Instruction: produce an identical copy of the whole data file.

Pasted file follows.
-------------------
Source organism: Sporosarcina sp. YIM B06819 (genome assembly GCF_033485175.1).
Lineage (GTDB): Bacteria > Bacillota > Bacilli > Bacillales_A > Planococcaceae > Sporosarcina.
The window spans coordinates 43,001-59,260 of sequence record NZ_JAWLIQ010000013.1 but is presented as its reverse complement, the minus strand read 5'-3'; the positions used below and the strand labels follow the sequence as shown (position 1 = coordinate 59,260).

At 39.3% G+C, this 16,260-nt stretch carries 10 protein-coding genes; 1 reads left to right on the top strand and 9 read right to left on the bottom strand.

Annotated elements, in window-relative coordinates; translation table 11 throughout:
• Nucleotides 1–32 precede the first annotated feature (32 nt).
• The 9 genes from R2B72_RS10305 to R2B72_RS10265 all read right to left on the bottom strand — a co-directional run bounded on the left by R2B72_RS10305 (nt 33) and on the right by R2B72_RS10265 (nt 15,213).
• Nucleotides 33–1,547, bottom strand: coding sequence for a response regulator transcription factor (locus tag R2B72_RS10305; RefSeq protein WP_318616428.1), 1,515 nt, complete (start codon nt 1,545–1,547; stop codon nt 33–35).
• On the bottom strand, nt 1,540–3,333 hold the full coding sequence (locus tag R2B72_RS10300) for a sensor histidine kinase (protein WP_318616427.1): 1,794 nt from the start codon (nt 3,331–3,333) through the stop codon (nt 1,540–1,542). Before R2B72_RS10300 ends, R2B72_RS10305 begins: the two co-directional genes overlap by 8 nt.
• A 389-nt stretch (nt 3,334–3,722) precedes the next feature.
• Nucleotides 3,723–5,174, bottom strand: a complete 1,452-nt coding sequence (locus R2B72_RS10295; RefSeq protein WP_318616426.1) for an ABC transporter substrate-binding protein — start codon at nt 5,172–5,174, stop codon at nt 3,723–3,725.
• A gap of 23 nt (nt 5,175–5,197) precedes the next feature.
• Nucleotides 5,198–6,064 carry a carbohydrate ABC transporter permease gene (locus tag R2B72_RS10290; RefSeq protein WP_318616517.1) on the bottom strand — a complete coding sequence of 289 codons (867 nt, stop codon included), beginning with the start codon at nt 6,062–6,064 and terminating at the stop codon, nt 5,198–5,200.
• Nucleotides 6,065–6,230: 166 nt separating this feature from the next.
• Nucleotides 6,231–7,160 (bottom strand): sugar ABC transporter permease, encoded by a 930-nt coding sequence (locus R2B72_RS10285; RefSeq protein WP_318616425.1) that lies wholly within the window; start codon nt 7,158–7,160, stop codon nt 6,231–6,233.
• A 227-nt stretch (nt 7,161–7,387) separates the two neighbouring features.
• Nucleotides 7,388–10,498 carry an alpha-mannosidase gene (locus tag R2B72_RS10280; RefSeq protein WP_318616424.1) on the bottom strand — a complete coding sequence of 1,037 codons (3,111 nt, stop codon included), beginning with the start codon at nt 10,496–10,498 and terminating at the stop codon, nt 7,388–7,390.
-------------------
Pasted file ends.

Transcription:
Source organism: Sporosarcina sp. YIM B06819 (genome assembly GCF_033485175.1).
Lineage (GTDB): Bacteria > Bacillota > Bacilli > Bacillales_A > Planococcaceae > Sporosarcina.
The window spans coordinates 43,001-59,260 of sequence record NZ_JAWLIQ010000013.1 but is presented as its reverse complement, the minus strand read 5'-3'; the positions used below and the strand labels follow the sequence as shown (position 1 = coordinate 59,260).

At 39.3% G+C, this 16,260-nt stretch carries 10 protein-coding genes; 1 reads left to right on the top strand and 9 read right to left on the bottom strand.

Annotated elements, in window-relative coordinates; translation table 11 throughout:
• Nucleotides 1–32 precede the first annotated feature (32 nt).
• The 9 genes from R2B72_RS10305 to R2B72_RS10265 all read right to left on the bottom strand — a co-directional run bounded on the left by R2B72_RS10305 (nt 33) and on the right by R2B72_RS10265 (nt 15,213).
• Nucleotides 33–1,547, bottom strand: coding sequence for a response regulator transcription factor (locus tag R2B72_RS10305; RefSeq protein WP_318616428.1), 1,515 nt, complete (start codon nt 1,545–1,547; stop codon nt 33–35).
• On the bottom strand, nt 1,540–3,333 hold the full coding sequence (locus tag R2B72_RS10300) for a sensor histidine kinase (protein WP_318616427.1): 1,794 nt from the start codon (nt 3,331–3,333) through the stop codon (nt 1,540–1,542). Before R2B72_RS10300 ends, R2B72_RS10305 begins: the two co-directional genes overlap by 8 nt.
• A 389-nt stretch (nt 3,334–3,722) precedes the next feature.
• Nucleotides 3,723–5,174, bottom strand: a complete 1,452-nt coding sequence (locus R2B72_RS10295; RefSeq protein WP_318616426.1) for an ABC transporter substrate-binding protein — start codon at nt 5,172–5,174, stop codon at nt 3,723–3,725.
• A gap of 23 nt (nt 5,175–5,197) precedes the next feature.
• Nucleotides 5,198–6,064 carry a carbohydrate ABC transporter permease gene (locus tag R2B72_RS10290; RefSeq protein WP_318616517.1) on the bottom strand — a complete coding sequence of 289 codons (867 nt, stop codon included), beginning with the start codon at nt 6,062–6,064 and terminating at the stop codon, nt 5,198–5,200.
• Nucleotides 6,065–6,230: 166 nt separating this feature from the next.
• Nucleotides 6,231–7,160 (bottom strand): sugar ABC transporter permease, encoded by a 930-nt coding sequence (locus R2B72_RS10285; RefSeq protein WP_318616425.1) that lies wholly within the window; start codon nt 7,158–7,160, stop codon nt 6,231–6,233.
• A 227-nt stretch (nt 7,161–7,387) separates the two neighbouring features.
• Nucleotides 7,388–10,498 carry an alpha-mannosidase gene (locus tag R2B72_RS10280; RefSeq protein WP_318616424.1) on the bottom strand — a complete coding sequence of 1,037 codons (3,111 nt, stop codon included), beginning with the start codon at nt 10,496–10,498 and terminating at the stop codon, nt 7,388–7,390.